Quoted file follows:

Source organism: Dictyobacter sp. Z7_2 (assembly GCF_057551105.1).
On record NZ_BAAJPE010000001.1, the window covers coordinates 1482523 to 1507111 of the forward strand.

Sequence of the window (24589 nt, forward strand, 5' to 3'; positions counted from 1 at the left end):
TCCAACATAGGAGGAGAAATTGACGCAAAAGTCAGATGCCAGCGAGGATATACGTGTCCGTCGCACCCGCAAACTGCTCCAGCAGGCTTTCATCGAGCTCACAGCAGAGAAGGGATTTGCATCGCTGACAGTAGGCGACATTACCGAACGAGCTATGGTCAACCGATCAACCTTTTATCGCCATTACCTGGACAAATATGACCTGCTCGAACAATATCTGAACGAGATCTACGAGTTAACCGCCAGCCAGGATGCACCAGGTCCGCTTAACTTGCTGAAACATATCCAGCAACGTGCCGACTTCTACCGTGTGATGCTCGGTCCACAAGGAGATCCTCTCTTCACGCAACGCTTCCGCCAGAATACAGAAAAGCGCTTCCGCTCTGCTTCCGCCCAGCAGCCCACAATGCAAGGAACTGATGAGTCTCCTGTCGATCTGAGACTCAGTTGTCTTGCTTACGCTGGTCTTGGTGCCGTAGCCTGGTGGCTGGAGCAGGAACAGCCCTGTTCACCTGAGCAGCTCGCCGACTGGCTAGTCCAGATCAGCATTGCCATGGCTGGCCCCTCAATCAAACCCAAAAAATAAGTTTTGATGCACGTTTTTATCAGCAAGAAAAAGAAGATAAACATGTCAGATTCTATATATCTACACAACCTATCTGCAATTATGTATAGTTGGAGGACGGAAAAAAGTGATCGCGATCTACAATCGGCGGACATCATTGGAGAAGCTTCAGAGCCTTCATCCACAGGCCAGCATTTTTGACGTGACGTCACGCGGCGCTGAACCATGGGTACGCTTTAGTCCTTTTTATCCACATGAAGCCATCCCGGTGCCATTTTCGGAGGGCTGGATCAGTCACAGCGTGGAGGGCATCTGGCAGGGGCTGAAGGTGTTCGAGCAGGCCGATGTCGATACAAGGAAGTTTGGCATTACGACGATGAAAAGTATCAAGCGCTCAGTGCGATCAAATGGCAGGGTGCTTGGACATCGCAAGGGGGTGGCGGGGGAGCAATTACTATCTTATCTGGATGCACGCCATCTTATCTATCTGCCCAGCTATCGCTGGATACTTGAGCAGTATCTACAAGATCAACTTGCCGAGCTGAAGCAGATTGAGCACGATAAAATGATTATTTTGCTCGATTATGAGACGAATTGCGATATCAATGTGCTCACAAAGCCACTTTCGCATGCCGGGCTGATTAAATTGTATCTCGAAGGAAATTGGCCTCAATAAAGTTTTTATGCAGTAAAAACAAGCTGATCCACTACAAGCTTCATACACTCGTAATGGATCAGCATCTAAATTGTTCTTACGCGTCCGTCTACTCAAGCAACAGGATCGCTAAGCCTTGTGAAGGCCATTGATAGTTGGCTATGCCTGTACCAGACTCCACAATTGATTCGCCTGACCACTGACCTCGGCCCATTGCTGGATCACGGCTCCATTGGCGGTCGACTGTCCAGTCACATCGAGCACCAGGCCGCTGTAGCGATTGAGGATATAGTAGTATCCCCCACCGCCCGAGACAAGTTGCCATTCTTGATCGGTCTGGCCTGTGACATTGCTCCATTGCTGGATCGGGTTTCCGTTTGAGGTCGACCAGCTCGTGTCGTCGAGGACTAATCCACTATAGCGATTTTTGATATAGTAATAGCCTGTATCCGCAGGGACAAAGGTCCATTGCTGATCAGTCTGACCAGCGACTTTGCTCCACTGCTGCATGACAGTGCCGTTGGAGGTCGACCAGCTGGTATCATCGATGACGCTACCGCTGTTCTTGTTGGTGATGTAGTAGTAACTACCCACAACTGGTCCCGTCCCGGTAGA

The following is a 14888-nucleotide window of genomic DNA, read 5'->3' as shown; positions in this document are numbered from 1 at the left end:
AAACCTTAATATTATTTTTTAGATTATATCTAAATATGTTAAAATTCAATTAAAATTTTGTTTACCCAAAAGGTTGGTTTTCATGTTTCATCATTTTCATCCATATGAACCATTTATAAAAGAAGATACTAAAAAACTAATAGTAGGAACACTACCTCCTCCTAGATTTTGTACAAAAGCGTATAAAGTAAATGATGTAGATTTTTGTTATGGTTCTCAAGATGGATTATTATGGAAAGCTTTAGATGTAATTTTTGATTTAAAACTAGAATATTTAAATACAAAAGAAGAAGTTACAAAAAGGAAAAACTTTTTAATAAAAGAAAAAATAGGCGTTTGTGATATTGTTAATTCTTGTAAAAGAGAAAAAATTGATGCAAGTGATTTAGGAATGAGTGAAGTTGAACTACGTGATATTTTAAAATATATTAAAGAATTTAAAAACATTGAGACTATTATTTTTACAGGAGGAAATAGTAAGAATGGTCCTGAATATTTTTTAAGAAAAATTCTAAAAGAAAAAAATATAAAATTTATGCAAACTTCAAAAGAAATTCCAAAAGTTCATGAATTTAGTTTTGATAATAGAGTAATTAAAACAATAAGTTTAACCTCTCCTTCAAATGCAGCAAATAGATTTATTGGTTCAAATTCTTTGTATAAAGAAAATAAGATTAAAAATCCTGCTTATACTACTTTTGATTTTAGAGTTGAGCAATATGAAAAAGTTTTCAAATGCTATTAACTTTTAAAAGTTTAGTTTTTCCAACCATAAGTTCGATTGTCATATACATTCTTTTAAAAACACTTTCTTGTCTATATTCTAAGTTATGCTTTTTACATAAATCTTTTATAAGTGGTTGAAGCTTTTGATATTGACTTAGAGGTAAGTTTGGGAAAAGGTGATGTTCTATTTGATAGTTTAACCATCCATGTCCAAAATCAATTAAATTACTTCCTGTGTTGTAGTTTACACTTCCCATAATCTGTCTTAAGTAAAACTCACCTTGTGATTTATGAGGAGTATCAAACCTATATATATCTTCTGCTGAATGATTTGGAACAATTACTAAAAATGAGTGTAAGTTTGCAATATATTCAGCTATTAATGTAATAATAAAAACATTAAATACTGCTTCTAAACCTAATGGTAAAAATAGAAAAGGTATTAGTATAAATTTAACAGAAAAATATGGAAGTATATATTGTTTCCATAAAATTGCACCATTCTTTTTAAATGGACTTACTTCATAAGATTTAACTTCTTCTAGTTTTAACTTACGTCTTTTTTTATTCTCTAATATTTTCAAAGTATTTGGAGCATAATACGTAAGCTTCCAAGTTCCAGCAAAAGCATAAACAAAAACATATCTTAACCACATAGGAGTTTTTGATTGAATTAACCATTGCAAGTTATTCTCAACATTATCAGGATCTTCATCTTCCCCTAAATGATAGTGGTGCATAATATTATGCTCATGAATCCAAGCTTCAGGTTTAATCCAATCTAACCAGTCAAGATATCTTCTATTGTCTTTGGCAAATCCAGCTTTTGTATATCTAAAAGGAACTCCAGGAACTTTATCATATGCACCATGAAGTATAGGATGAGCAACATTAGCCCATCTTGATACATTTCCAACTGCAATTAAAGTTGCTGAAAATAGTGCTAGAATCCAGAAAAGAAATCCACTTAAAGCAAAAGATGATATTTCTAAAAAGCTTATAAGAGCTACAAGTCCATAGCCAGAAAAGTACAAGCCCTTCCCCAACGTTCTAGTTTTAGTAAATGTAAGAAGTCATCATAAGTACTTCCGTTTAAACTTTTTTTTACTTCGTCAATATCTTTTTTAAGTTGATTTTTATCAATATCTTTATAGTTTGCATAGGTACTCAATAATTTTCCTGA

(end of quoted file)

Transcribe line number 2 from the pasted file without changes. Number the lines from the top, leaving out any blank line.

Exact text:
On record NZ_BAAJPE010000001.1, the window covers coordinates 1482523 to 1507111 of the forward strand.